What are Stop Limit Orders?

A stop limit order is an order that is a sort of combination of a stop order and a limit order. With a stop limit order, after a certain stop price is reached, the order turns into a limit order, and an asset is bought or sold at a certain price or better. These orders are similar to stop limit on quote and stop on quote orders. These types of orders are ideal for traders and investors who prefer to make trades that have components of both stop orders and limit orders.

How to Use Limit and Stop Orders?

Limit Order

  1. Locate the position in the Open Position window, and right-click on it. Choose Limit and set your preferences for the order.
  2. In the desired position row, choose the limit column and click on it. Then, set your preferences for the limit order.
  3. On the trade tab, choose limit. Click on the desired position in the Set Limit Order window. Then, set your preferences for the limit order.

Why are Stop and Limit Orders so Useful?

As explained, Limit and Stop orders are orders which are set on an open position, predefining the closing rate of the position, in order to take profit or stop a loss of funds in an open position.

It is important to implement limit and stop orders as a risk management tool. In this way, it eliminates the need for an investor to enter their account daily to monitor how their stocks/trades are doing. This is convenient especially when you cannot be in front of your platform for extended periods of time.

It would be virtually impossible for a trader to spend 24 hours in front of his computer watching his trades move tick by tick, however stop and limit orders will come in great use when there are major market events that can happen in an instant.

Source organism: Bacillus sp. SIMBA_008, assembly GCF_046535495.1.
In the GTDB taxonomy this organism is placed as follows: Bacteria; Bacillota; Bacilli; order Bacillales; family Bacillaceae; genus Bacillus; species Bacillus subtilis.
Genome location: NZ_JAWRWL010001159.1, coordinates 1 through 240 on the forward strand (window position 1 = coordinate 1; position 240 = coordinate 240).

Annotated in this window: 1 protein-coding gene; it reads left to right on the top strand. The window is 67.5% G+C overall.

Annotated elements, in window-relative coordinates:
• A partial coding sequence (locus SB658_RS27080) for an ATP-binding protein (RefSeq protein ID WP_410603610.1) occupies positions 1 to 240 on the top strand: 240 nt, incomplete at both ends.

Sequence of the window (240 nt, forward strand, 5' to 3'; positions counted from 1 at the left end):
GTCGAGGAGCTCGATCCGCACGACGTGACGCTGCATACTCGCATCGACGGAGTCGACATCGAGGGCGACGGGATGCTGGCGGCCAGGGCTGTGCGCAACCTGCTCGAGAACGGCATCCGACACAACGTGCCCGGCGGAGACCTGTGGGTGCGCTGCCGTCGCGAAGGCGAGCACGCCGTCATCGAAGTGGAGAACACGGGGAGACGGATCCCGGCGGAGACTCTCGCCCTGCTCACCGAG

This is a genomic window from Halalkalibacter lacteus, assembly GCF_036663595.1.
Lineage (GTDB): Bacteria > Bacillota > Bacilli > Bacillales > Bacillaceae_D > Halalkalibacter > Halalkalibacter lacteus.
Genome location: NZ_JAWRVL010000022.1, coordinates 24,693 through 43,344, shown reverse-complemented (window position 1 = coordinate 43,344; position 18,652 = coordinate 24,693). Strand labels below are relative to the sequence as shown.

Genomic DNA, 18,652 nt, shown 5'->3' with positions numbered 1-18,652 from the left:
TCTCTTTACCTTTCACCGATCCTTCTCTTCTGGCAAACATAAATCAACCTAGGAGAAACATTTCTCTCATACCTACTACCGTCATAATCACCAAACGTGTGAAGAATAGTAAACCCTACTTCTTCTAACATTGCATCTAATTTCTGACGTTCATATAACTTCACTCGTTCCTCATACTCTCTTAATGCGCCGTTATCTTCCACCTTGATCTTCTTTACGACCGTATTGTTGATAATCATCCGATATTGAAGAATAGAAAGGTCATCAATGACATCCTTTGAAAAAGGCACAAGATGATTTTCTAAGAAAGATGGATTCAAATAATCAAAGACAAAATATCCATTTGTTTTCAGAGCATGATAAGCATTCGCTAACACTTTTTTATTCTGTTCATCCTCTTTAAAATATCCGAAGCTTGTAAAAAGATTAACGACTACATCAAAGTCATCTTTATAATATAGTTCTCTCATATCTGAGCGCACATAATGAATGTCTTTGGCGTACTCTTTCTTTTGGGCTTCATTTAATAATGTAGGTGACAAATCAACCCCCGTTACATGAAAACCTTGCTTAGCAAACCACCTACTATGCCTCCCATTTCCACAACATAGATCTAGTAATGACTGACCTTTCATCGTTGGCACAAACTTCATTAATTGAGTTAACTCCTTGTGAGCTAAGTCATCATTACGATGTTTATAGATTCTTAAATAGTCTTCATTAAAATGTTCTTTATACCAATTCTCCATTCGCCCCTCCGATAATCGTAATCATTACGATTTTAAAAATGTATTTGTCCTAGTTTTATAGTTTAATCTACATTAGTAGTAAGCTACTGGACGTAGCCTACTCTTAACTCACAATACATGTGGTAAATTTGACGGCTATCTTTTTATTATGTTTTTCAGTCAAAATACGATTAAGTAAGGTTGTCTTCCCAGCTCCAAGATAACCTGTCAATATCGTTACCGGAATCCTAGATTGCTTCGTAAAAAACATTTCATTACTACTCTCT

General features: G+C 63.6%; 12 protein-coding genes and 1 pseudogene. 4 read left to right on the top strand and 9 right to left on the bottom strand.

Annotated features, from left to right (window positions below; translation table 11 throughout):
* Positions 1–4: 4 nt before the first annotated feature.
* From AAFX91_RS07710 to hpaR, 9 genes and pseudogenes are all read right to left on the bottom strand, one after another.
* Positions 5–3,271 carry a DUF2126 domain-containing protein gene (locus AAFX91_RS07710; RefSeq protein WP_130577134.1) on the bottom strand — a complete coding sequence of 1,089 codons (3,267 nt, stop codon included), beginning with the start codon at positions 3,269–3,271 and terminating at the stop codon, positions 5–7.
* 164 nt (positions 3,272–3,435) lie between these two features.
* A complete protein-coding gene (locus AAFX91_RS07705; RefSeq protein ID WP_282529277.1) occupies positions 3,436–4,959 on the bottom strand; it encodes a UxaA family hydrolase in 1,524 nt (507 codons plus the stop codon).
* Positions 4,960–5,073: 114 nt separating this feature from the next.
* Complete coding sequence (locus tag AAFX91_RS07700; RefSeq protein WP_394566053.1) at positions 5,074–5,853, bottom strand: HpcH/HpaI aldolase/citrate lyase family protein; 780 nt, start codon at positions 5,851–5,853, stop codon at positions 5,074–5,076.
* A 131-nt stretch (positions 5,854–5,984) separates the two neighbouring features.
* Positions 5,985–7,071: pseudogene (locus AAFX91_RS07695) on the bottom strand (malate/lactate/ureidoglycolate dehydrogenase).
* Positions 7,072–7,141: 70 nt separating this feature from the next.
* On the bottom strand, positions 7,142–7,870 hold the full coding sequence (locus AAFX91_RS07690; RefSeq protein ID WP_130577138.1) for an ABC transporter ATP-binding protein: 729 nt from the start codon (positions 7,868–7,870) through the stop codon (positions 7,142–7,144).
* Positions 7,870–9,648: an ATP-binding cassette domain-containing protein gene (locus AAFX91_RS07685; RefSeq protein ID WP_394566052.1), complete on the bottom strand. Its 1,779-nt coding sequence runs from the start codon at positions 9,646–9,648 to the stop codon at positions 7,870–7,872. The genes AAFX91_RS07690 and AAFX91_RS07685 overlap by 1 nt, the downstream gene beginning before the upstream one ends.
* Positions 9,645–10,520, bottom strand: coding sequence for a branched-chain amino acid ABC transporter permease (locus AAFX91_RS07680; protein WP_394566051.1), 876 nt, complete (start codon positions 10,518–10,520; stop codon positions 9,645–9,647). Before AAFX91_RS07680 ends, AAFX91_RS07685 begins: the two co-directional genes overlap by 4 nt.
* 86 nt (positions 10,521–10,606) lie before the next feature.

These events generally take all investors by surprise, however, having your trades safely in check will either lock in your set profit or close your position should the event take your trades in a turn for the worst.

In the event that you are on your platform when a major event strikes the economy, the limit or stop order will be executed faster than any manual action.

Setting Limits and Stops with Market and Entry Orders

When setting a Market Order or Entry Order, you can set a limit and stop or trailing stop orders in advance. Check the Set Predefined Stop/Limit option and set your preferences.

 

Where do I see my order?

Your order will appear in two places:

  1. In the Orders window.
  2.  In the Open Positions window, in the row of the position on which the order was set on, in the designated column for your order.

Learn how to implement limit and stop orders after a successful MT4 download and installation for auto trades execution in Forex and CFD trading.

Disclaimer:
AVA guarantees all Limit orders will be executed at the specified rate, not a better rate. AVA does not guarantee it Stop Losses and Trailing Stop. If there is a sharp market move, and the current price of an instrument breaks through the client’s Stop Loss or Trailing Stop rate, the order will be executed at the next available price.